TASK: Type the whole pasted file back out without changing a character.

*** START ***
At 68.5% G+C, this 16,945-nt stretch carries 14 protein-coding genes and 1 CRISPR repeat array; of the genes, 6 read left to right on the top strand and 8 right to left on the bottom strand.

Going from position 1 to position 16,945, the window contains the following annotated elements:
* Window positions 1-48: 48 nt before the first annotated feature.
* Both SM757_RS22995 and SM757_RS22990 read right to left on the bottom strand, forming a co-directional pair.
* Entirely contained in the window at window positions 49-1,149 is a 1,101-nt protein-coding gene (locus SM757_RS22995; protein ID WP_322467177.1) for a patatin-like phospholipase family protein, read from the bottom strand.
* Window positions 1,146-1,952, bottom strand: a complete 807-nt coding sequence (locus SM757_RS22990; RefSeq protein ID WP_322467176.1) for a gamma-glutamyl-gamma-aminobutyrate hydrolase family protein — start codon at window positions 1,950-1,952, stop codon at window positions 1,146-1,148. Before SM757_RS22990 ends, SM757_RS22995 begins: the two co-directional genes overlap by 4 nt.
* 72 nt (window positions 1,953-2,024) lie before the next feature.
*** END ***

At 68.5% G+C, this 16,945-nt stretch carries 14 protein-coding genes and 1 CRISPR repeat array; of the genes, 6 read left to right on the top strand and 8 right to left on the bottom strand.

Going from position 1 to position 16,945, the window contains the following annotated elements:
* Window positions 1-48: 48 nt before the first annotated feature.
* Both SM757_RS22995 and SM757_RS22990 read right to left on the bottom strand, forming a co-directional pair.
* Entirely contained in the window at window positions 49-1,149 is a 1,101-nt protein-coding gene (locus SM757_RS22995; protein ID WP_322467177.1) for a patatin-like phospholipase family protein, read from the bottom strand.
* Window positions 1,146-1,952, bottom strand: a complete 807-nt coding sequence (locus SM757_RS22990; RefSeq protein ID WP_322467176.1) for a gamma-glutamyl-gamma-aminobutyrate hydrolase family protein — start codon at window positions 1,950-1,952, stop codon at window positions 1,146-1,148. Before SM757_RS22990 ends, SM757_RS22995 begins: the two co-directional genes overlap by 4 nt.
* 72 nt (window positions 1,953-2,024) lie before the next feature.